Adriana La Cerva June 2014
A conversation between Miss Annie and me:
I’m puppy-sitting Bentley next week, I say.
There’s a pause. Miss Annie cocks her head. When understanding dawns, she lifts her nose to a haughtier height. She’s six pounds.
If you need me, I’ll be under the bed, she says.
I like him. He makes me feel like a rock star.
What do I make you feel like? she asks.
A servant, I answer.
A few years ago Joe Poop entered the kissing contest in Centennial Park on their annual Dog Day. He had stiff competition from fluffy pocket dogs carried by pretty women or Great Danes walking cute kids. But Joe’s kissing prowess impressed Justin Bruce from WKRN so much that our wiry, bearded mutt took first place. His number 25 still hangs on the fridge.
I met Dessie at Love at First Sight in Nashville, Tennessee. D’money snores like an old lady and smells like a dirty shag rug. She must have beagle in her blood because her nose always gets her into trouble. Des and I are about as tight as two souls can be. Most often, she’s wherever I am.
If Floyd could speak, he’d say fixin’ with a thick southern accent. A self-proclaimed mama’s boy, Floyd loves me almost as much as he loves Sara. His temperament is mostly chill, until I let him loose in the woods. And then he acts like he just sucked down a dog’s version of a whip-it, feverishly leaping and smelling and running.
Sweet Sara Puff II Oct. 2009
Someone ditched Sara (and her brother Floyd) on the side of Flewellyn Road. When Mason brought her home, my neighbor looked her over. “You want me to put a bullet in her head?” he asked. No one thought she’d survive. But she did. She’s grown into a loner and a lover. A hellion. Her brother is her best friend.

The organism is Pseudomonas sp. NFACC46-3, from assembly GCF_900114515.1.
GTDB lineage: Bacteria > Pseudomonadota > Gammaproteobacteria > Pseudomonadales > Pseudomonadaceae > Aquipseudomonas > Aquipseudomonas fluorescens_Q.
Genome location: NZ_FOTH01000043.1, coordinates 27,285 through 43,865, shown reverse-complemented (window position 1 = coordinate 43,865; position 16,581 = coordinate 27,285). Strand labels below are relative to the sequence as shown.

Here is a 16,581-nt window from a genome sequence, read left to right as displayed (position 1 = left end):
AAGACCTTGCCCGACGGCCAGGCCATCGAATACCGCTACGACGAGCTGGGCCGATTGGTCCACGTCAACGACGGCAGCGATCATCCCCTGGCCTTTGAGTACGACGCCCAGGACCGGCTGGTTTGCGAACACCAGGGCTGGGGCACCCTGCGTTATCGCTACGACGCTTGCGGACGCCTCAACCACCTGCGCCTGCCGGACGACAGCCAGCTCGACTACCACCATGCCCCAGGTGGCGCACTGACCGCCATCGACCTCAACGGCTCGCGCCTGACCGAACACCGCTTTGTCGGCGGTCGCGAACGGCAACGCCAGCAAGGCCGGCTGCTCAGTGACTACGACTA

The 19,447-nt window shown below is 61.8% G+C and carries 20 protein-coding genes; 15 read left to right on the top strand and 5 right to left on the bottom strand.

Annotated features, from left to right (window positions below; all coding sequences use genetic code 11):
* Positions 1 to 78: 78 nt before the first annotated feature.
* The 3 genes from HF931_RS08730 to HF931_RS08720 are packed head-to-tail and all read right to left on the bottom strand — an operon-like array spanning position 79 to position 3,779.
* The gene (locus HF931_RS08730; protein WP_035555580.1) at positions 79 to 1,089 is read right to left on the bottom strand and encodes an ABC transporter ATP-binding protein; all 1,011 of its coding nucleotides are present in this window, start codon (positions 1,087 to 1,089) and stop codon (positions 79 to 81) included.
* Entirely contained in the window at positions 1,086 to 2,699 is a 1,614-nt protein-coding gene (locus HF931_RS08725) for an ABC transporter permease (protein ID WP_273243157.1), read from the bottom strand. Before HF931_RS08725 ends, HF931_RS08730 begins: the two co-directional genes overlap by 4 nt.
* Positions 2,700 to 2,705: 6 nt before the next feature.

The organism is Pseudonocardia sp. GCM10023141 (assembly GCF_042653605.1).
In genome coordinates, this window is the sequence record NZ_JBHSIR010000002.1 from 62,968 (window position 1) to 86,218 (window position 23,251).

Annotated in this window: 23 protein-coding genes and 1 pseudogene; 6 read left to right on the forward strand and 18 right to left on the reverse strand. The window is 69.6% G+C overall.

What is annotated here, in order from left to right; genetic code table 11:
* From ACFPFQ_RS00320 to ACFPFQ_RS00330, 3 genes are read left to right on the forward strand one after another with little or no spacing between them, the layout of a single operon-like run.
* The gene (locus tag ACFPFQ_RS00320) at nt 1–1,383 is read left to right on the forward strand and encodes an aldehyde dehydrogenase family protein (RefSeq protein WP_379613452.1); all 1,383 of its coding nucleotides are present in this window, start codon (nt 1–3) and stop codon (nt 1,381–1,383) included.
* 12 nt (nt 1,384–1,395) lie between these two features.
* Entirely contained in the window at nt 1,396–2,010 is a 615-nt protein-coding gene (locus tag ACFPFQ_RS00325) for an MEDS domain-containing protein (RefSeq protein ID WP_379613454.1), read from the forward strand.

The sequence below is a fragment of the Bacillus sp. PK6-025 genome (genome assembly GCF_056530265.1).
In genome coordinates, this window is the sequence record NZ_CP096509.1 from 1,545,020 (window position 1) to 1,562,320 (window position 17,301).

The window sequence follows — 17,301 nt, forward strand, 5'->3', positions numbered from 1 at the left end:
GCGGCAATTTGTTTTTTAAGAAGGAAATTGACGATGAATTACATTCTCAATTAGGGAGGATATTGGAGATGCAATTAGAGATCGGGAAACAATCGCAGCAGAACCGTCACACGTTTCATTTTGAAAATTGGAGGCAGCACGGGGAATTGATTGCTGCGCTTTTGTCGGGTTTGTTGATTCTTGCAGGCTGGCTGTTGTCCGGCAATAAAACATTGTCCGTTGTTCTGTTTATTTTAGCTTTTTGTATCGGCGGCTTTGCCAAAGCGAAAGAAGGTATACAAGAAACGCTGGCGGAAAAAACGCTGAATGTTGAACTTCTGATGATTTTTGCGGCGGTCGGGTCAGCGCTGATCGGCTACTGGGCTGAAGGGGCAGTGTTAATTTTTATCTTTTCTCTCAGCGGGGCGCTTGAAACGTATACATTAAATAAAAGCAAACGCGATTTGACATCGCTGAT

After three and a half months with her almost-forever family, Meadow Soprano returned to the Farnival on Friday, Jan. 31st. Her family exhausted all their resources, but couldn’t control her separation anxiety. ICHBA put her back up for adoption, but nobody seemed like the right fit for Meadow, so two and a half months later, we decided to adopt her. For her history click here.
Boo sits on the headrest of the leather couch, sound asleep. A finch suddenly swoops in the front door, then into the living room. Boo leaps vertical, knocking that bird down with a swipe so fast and accurate he seems bionic. He settles back into his sleeping position, tucks the finch under his belly, saving it for later.
If I forget to fill up the water bowl, Goo pees in it. He’s a baller and expects me to be on my game. He’s just as deadly as his two comrades, but he assassinates his prey when no one is looking. He likes to leave me presents of beheaded mice and mangled chipmunks on the basement floor. He’s the only cat in my pack that that isn’t pure black.
Fuzz Sept. 2006
A feral cat and her litter lived in a barn on Greg’s farm down Sandy Hill Road. Every week or so, he’d dump a bag of Cat Chow on the barn’s dirt floor. One night, a scavenging coyote killed the mother and every kitten, except for one. The only survivor was blacker than nighttime. We named him Fuzz.